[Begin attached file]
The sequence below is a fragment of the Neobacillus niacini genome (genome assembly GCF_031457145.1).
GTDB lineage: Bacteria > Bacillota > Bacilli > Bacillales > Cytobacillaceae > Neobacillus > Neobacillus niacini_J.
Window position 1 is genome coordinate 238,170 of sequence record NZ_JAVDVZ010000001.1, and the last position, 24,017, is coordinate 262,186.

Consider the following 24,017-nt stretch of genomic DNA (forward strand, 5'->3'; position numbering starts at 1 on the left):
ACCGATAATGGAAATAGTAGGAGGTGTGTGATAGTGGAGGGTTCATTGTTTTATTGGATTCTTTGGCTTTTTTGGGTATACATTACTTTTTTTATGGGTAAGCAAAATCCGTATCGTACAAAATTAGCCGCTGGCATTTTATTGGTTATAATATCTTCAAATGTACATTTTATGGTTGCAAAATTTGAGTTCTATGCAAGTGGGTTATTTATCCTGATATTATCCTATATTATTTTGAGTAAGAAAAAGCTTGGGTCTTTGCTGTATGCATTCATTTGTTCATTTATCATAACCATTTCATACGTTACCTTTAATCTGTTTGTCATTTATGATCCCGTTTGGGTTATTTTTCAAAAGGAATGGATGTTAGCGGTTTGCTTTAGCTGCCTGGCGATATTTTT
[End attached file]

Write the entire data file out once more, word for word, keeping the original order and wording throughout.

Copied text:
The sequence below is a fragment of the Neobacillus niacini genome (genome assembly GCF_031457145.1).
GTDB lineage: Bacteria > Bacillota > Bacilli > Bacillales > Cytobacillaceae > Neobacillus > Neobacillus niacini_J.
Window position 1 is genome coordinate 238,170 of sequence record NZ_JAVDVZ010000001.1, and the last position, 24,017, is coordinate 262,186.

Consider the following 24,017-nt stretch of genomic DNA (forward strand, 5'->3'; position numbering starts at 1 on the left):
ACCGATAATGGAAATAGTAGGAGGTGTGTGATAGTGGAGGGTTCATTGTTTTATTGGATTCTTTGGCTTTTTTGGGTATACATTACTTTTTTTATGGGTAAGCAAAATCCGTATCGTACAAAATTAGCCGCTGGCATTTTATTGGTTATAATATCTTCAAATGTACATTTTATGGTTGCAAAATTTGAGTTCTATGCAAGTGGGTTATTTATCCTGATATTATCCTATATTATTTTGAGTAAGAAAAAGCTTGGGTCTTTGCTGTATGCATTCATTTGTTCATTTATCATAACCATTTCATACGTTACCTTTAATCTGTTTGTCATTTATGATCCCGTTTGGGTTATTTTTCAAAAGGAATGGATGTTAGCGGTTTGCTTTAGCTGCCTGGCGATATTTTT